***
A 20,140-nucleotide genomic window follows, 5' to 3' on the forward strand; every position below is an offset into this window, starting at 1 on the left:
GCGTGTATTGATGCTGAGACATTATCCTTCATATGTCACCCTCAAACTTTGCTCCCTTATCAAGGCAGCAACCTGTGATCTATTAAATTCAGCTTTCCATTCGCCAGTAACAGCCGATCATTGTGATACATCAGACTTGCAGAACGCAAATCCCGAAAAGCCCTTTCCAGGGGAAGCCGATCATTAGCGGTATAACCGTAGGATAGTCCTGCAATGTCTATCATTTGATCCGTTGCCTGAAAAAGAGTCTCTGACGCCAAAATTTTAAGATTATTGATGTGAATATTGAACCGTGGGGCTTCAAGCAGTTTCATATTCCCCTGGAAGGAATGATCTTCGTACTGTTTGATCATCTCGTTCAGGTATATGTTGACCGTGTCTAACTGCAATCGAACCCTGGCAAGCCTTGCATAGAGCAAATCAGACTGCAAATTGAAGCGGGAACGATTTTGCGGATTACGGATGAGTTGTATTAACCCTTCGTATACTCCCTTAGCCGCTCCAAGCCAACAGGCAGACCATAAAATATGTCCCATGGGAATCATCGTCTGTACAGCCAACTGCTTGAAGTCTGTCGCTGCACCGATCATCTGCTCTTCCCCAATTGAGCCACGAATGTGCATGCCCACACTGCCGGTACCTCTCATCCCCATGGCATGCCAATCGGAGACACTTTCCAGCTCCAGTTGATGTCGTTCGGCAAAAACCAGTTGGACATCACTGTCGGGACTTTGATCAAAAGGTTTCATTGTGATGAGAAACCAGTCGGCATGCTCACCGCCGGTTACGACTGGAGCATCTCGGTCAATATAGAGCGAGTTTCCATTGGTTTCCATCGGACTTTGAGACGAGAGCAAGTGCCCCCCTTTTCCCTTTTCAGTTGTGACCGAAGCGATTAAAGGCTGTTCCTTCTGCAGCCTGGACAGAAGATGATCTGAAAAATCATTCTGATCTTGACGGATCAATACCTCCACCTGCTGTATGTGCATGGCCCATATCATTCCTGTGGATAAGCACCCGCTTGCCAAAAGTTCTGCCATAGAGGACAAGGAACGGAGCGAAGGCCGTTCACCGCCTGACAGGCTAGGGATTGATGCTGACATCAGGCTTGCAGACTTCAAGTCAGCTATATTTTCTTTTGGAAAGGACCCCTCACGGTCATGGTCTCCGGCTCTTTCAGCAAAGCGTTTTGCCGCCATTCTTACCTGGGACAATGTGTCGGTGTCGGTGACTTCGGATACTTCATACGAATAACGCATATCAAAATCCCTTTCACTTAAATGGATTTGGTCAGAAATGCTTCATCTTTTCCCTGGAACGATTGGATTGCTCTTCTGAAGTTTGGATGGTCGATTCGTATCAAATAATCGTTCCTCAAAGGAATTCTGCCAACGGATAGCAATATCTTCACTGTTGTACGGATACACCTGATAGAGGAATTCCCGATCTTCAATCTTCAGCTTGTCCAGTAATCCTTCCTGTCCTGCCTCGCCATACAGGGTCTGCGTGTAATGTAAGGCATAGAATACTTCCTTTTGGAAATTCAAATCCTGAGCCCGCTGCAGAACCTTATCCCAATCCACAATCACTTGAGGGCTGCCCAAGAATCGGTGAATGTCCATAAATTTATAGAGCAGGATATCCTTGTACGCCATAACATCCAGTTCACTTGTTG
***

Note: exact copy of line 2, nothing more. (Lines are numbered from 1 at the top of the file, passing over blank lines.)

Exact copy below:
GCGTGTATTGATGCTGAGACATTATCCTTCATATGTCACCCTCAAACTTTGCTCCCTTATCAAGGCAGCAACCTGTGATCTATTAAATTCAGCTTTCCATTCGCCAGTAACAGCCGATCATTGTGATACATCAGACTTGCAGAACGCAAATCCCGAAAAGCCCTTTCCAGGGGAAGCCGATCATTAGCGGTATAACCGTAGGATAGTCCTGCAATGTCTATCATTTGATCCGTTGCCTGAAAAAGAGTCTCTGACGCCAAAATTTTAAGATTATTGATGTGAATATTGAACCGTGGGGCTTCAAGCAGTTTCATATTCCCCTGGAAGGAATGATCTTCGTACTGTTTGATCATCTCGTTCAGGTATATGTTGACCGTGTCTAACTGCAATCGAACCCTGGCAAGCCTTGCATAGAGCAAATCAGACTGCAAATTGAAGCGGGAACGATTTTGCGGATTACGGATGAGTTGTATTAACCCTTCGTATACTCCCTTAGCCGCTCCAAGCCAACAGGCAGACCATAAAATATGTCCCATGGGAATCATCGTCTGTACAGCCAACTGCTTGAAGTCTGTCGCTGCACCGATCATCTGCTCTTCCCCAATTGAGCCACGAATGTGCATGCCCACACTGCCGGTACCTCTCATCCCCATGGCATGCCAATCGGAGACACTTTCCAGCTCCAGTTGATGTCGTTCGGCAAAAACCAGTTGGACATCACTGTCGGGACTTTGATCAAAAGGTTTCATTGTGATGAGAAACCAGTCGGCATGCTCACCGCCGGTTACGACTGGAGCATCTCGGTCAATATAGAGCGAGTTTCCATTGGTTTCCATCGGACTTTGAGACGAGAGCAAGTGCCCCCCTTTTCCCTTTTCAGTTGTGACCGAAGCGATTAAAGGCTGTTCCTTCTGCAGCCTGGACAGAAGATGATCTGAAAAATCATTCTGATCTTGACGGATCAATACCTCCACCTGCTGTATGTGCATGGCCCATATCATTCCTGTGGATAAGCACCCGCTTGCCAAAAGTTCTGCCATAGAGGACAAGGAACGGAGCGAAGGCCGTTCACCGCCTGACAGGCTAGGGATTGATGCTGACATCAGGCTTGCAGACTTCAAGTCAGCTATATTTTCTTTTGGAAAGGACCCCTCACGGTCATGGTCTCCGGCTCTTTCAGCAAAGCGTTTTGCCGCCATTCTTACCTGGGACAATGTGTCGGTGTCGGTGACTTCGGATACTTCATACGAATAACGCATATCAAAATCCCTTTCACTTAAATGGATTTGGTCAGAAATGCTTCATCTTTTCCCTGGAACGATTGGATTGCTCTTCTGAAGTTTGGATGGTCGATTCGTATCAAATAATCGTTCCTCAAAGGAATTCTGCCAACGGATAGCAATATCTTCACTGTTGTACGGATACACCTGATAGAGGAATTCCCGATCTTCAATCTTCAGCTTGTCCAGTAATCCTTCCTGTCCTGCCTCGCCATACAGGGTCTGCGTGTAATGTAAGGCATAGAATACTTCCTTTTGGAAATTCAAATCCTGAGCCCGCTGCAGAACCTTATCCCAATCCACAATCACTTGAGGGCTGCCCAAGAATCGGTGAATGTCCATAAATTTATAGAGCAGGATATCCTTGTACGCCATAACATCCAGTTCACTTGTTG